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mundra: UK firm secures lucrative order to supply Indian solar facility in Gujarat’s Mundra


London: A small cleantech firm in south-east England has secured a GBP 4 million order to supply its technology to a projected 2.0-gigawatt solar facility in Mundra, Gujarat, according to a top company official. Gas Recovery and Recycle Limited (GR2L), an MSME (micro small and medium enterprise) business in Surrey, claims to have developed, patented and exported cutting-edge technology to reduce the energy consumption, carbon footprint and cost of manufacturing solar panels. It was backed by UK Export Finance (UKEF), the UK government’s export credit agency, with a GBP 475,000 guarantee issued under its Bond Support Scheme that helped secure the Indian order.

“Building on our existing export successes, support from Lloyds Banks and UKEF helped us to secure this latest growth opportunity and further develop our established international presence. I look forward to commissioning our machinery by the end of 2023,” said Rob Grant, CEO and founder of GR2L.

“With production of brand-new argon creating up to a tonne of carbon dioxide for every tonne of argon, our cutting-edge gas recycling technology helps solar facilities reduce their scope 3 CO2 emissions and produce solar fuel cells more efficiently,” he said.

Makers of solar panels use argon gas to purify silicon crystals, which are then used in solar cells. This process requires vast amounts of argon, with some producers needing to ship in multiple tankers of the gas each day. GR2L’s ArgonO machinery claims to be a world first which allows solar cell production – as well as other advanced manufacturing activities like microelectronics production, 3D metals printing and aerospace heat treatments – instead to recycle up to 95 per cent of argon used.
GR2L had an opportunity to supply its argon recycling technology to Mundra Solar Technology Ltd. to support a solar facility being built in the town. At the same time, the Surrey SME needed to obtain payments in advance of making any deliveries to Mundra. To secure these payments, it had to issue a guarantee to assure the buyer that it could deliver, which would have meant making a cash deposit through its bank, Lloyds Bank. This, however, would have restricted the funds that the company needed for delivering the very same orders it wanted to secure. The guarantee issued under UKEF’s Bond Support Scheme meant that GR2L could instead reclaim this portion of the cash deposit, allowing GR2L to access crucial funds needed to deliver the Mundra contract and secure this major exporting opportunity. “It is good news that GR2L, a micro-business which has the edge in international markets thanks to the strength of its patented UK technology, is now going even further with the backing of UK Export Finance,” said Lisa Maddison-Brown, UKEF Export Finance Manager for Kent, East Sussex and West Sussex.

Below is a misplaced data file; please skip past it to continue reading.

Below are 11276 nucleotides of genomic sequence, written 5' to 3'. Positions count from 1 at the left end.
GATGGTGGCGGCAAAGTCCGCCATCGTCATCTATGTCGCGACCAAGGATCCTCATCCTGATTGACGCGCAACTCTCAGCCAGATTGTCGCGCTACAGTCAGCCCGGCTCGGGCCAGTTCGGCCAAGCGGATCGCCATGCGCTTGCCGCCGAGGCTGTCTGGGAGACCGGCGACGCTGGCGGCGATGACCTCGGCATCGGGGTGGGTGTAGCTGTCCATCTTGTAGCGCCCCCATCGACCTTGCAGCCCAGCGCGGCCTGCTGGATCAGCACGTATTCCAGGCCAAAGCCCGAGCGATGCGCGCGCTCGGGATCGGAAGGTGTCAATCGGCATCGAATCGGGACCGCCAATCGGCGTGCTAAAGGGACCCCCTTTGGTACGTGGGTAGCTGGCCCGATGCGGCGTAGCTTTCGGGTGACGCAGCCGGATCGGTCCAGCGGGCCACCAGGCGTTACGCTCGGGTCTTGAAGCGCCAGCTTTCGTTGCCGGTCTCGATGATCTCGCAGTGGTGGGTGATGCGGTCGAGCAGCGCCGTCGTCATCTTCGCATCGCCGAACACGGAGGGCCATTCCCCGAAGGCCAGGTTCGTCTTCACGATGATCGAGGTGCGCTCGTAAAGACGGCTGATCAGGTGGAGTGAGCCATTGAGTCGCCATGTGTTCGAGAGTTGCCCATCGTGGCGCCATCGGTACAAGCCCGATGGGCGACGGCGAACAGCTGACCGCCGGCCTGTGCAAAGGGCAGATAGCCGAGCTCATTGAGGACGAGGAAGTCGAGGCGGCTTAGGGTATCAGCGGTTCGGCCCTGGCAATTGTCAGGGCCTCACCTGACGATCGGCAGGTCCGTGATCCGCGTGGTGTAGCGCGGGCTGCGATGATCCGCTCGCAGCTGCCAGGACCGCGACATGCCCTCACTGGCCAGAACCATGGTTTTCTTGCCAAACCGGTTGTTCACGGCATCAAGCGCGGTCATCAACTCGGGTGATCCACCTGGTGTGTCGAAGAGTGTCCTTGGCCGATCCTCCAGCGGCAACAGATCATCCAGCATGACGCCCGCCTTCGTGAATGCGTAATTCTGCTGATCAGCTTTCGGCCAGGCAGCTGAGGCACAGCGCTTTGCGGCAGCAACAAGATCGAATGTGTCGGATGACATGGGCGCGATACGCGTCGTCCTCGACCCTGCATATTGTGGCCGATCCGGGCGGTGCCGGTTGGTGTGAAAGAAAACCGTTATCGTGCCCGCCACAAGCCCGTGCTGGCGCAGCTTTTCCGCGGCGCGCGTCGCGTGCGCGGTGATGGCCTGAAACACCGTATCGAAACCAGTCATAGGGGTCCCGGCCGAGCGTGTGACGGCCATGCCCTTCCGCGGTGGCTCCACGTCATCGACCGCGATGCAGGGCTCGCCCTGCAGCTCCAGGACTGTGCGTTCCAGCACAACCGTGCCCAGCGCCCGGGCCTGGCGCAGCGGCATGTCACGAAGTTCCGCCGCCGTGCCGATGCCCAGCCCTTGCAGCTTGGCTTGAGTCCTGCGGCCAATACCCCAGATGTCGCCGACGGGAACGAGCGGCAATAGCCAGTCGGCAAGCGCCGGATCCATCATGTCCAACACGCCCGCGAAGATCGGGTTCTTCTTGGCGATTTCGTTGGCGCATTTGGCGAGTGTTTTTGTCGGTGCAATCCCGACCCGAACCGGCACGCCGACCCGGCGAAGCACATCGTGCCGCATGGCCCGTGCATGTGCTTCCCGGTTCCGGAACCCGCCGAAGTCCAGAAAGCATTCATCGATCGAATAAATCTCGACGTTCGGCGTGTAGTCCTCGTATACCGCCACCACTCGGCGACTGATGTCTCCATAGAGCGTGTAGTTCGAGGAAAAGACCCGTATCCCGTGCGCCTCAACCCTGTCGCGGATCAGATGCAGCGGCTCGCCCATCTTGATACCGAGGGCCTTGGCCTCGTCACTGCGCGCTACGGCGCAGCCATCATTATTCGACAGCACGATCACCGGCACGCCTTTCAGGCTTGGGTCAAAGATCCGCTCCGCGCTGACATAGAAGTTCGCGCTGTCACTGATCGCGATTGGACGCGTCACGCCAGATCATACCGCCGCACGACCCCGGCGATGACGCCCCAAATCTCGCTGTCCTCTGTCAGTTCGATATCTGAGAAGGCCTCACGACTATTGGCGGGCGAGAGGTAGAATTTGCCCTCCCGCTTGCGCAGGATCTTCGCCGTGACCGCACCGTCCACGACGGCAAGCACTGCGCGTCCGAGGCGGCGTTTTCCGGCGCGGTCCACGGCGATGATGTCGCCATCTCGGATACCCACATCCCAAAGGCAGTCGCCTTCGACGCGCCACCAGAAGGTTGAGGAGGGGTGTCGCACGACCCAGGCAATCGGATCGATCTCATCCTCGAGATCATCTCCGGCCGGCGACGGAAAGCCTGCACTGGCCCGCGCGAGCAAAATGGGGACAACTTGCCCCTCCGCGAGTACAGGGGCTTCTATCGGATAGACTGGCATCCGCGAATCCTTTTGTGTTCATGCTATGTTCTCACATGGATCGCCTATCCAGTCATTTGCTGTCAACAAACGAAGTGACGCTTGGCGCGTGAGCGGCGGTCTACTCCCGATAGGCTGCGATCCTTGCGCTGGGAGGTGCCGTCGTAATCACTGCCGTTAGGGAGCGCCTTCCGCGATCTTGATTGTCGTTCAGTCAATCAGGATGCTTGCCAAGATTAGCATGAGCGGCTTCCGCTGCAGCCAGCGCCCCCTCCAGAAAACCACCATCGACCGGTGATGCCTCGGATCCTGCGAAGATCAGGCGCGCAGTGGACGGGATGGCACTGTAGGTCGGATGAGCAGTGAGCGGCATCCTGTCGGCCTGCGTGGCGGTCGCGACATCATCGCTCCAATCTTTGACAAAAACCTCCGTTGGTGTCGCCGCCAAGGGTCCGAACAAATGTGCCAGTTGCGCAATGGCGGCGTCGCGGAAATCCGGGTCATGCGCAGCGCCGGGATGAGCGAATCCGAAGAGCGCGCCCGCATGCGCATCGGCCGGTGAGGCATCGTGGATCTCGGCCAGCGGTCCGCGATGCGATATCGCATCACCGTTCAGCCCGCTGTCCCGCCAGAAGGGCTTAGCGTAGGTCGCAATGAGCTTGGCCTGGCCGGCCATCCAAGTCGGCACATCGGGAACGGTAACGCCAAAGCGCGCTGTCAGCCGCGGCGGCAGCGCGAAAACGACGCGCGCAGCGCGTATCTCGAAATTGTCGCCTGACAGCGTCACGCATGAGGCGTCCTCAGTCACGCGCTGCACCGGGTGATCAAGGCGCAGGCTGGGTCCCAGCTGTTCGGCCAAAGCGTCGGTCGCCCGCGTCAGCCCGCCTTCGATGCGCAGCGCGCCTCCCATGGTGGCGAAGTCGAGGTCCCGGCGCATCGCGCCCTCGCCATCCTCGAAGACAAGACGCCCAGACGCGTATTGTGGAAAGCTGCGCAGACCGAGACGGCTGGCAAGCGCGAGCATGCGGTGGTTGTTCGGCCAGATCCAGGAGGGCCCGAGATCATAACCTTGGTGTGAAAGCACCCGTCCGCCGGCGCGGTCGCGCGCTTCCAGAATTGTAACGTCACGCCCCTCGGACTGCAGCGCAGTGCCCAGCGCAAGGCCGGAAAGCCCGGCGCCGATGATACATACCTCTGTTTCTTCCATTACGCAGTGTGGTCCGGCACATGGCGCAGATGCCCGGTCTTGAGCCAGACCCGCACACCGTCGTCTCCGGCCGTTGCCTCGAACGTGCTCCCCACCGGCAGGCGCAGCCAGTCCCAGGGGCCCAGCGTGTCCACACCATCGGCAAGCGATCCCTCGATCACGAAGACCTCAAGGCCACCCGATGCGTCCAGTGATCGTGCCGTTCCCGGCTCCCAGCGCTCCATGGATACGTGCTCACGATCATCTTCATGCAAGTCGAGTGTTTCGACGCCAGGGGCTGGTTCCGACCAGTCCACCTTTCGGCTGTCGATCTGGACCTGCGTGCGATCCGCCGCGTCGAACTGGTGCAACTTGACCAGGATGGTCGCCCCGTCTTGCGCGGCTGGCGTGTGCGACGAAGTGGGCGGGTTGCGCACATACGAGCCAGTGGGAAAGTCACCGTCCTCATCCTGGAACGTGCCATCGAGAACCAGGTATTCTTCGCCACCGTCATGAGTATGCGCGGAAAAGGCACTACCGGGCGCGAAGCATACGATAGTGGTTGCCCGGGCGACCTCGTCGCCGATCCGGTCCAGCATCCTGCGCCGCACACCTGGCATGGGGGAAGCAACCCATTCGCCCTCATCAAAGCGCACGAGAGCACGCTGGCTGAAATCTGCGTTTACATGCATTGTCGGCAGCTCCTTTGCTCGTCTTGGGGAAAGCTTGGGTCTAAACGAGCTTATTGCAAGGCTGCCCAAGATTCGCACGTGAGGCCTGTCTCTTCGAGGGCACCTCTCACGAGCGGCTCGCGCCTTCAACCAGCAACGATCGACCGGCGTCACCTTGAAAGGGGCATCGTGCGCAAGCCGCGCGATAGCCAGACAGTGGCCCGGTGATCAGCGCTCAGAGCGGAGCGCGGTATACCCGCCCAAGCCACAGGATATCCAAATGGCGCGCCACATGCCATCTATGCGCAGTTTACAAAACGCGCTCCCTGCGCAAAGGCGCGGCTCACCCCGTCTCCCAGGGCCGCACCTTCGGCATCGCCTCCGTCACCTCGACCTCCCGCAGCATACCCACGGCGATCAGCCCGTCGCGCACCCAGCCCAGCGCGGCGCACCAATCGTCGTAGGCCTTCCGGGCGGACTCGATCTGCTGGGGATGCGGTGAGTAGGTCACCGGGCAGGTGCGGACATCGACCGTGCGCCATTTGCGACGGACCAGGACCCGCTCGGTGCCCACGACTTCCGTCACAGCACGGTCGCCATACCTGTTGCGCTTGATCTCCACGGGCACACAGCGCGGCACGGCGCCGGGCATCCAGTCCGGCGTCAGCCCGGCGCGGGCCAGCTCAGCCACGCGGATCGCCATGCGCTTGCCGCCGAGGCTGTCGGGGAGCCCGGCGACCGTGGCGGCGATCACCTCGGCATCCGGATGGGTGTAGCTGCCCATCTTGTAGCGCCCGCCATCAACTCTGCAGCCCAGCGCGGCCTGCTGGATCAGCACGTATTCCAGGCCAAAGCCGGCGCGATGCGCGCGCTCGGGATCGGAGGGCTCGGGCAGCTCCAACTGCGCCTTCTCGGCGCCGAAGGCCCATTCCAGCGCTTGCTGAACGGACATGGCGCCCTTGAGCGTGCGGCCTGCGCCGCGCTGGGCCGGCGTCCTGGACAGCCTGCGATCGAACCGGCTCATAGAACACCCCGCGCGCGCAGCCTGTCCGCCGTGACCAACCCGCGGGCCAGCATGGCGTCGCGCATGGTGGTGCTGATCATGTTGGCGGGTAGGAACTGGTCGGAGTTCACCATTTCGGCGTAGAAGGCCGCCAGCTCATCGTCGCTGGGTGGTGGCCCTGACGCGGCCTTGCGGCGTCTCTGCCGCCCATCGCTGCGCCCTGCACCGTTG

“This announcement shows the value which we, working alongside financial institutions like Lloyds Bank, can bring to innovative companies – including small businesses like GR2L – to grow their global presence,” she said.

“Gas Recovery and Recycling Ltd is exactly the type of business we want to see thriving. As a bank, we are committed to helping Britain prosper, so it’s fantastic to see the exporting ambitions of this firm grow with the support which we can offer alongside UKEF’s through our Working Capital facility. Their contract with Mundra Solar Technology Ltd is a testament to that,” added Colin Walls, Regional Director, Trade & Working Capital and Lloyds Bank.

The UK government said GR2L’s export success story underscores the value of the UK-India trading relationship and its role in promoting innovation.


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